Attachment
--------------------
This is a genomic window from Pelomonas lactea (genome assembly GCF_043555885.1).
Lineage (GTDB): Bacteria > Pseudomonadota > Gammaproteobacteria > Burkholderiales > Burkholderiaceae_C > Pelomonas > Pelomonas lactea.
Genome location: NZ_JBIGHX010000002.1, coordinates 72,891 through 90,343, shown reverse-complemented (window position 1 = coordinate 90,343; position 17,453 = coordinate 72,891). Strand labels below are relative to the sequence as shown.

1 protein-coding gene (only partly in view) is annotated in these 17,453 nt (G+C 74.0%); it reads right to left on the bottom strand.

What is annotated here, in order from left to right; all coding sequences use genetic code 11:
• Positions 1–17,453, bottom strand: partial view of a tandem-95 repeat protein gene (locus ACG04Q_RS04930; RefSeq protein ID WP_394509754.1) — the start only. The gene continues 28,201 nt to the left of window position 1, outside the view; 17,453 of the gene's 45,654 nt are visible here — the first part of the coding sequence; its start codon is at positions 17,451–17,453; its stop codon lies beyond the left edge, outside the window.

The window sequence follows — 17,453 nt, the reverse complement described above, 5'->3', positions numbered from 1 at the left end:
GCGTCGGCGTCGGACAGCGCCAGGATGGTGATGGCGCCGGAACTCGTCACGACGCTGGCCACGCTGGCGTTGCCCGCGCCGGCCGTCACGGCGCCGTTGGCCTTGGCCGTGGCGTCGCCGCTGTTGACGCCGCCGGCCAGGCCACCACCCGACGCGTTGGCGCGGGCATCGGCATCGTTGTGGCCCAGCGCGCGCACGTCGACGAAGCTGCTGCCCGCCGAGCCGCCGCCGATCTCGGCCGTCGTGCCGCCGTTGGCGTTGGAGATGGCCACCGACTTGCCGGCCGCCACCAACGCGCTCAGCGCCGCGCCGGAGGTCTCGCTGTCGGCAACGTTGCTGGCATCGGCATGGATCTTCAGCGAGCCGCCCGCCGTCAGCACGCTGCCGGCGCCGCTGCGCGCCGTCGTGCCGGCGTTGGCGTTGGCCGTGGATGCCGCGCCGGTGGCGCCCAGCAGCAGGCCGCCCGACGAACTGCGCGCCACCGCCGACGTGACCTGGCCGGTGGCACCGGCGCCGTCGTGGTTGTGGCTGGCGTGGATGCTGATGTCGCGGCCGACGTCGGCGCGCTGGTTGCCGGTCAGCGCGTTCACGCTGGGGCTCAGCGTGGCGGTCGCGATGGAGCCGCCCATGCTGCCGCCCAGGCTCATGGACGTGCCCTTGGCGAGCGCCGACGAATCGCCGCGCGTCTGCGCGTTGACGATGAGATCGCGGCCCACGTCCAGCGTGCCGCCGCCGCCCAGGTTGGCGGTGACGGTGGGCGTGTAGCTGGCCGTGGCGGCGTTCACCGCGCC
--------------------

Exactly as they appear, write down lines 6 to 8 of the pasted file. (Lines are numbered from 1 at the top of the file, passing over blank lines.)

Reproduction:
• Positions 1–17,453, bottom strand: partial view of a tandem-95 repeat protein gene (locus ACG04Q_RS04930; RefSeq protein ID WP_394509754.1) — the start only. The gene continues 28,201 nt to the left of window position 1, outside the view; 17,453 of the gene's 45,654 nt are visible here — the first part of the coding sequence; its start codon is at positions 17,451–17,453; its stop codon lies beyond the left edge, outside the window.

The window sequence follows — 17,453 nt, the reverse complement described above, 5'->3', positions numbered from 1 at the left end:
GCGTCGGCGTCGGACAGCGCCAGGATGGTGATGGCGCCGGAACTCGTCACGACGCTGGCCACGCTGGCGTTGCCCGCGCCGGCCGTCACGGCGCCGTTGGCCTTGGCCGTGGCGTCGCCGCTGTTGACGCCGCCGGCCAGGCCACCACCCGACGCGTTGGCGCGGGCATCGGCATCGTTGTGGCCCAGCGCGCGCACGTCGACGAAGCTGCTGCCCGCCGAGCCGCCGCCGATCTCGGCCGTCGTGCCGCCGTTGGCGTTGGAGATGGCCACCGACTTGCCGGCCGCCACCAACGCGCTCAGCGCCGCGCCGGAGGTCTCGCTGTCGGCAACGTTGCTGGCATCGGCATGGATCTTCAGCGAGCCGCCCGCCGTCAGCACGCTGCCGGCGCCGCTGCGCGCCGTCGTGCCGGCGTTGGCGTTGGCCGTGGATGCCGCGCCGGTGGCGCCCAGCAGCAGGCCGCCCGACGAACTGCGCGCCACCGCCGACGTGACCTGGCCGGTGGCACCGGCGCCGTCGTGGTTGTGGCTGGCGTGGATGCTGATGTCGCGGCCGACGTCGGCGCGCTGGTTGCCGGTCAGCGCGTTCACGCTGGGGCTCAGCGTGGCGGTCGCGATGGAGCCGCCCATGCTGCCGCCCAGGCTCATGGACGTGCCCTTGGCGAGCGCCGACGAATCGCCGCGCGTCTGCGCGTTGACGATGAGATCGCGGCCCACGTCCAGCGTGCCGCCGCCGCCCAGGTTGGCGGTGACGGTGGGCGTGTAGCTGGCCGTGGCGGCGTTCACCGCGCC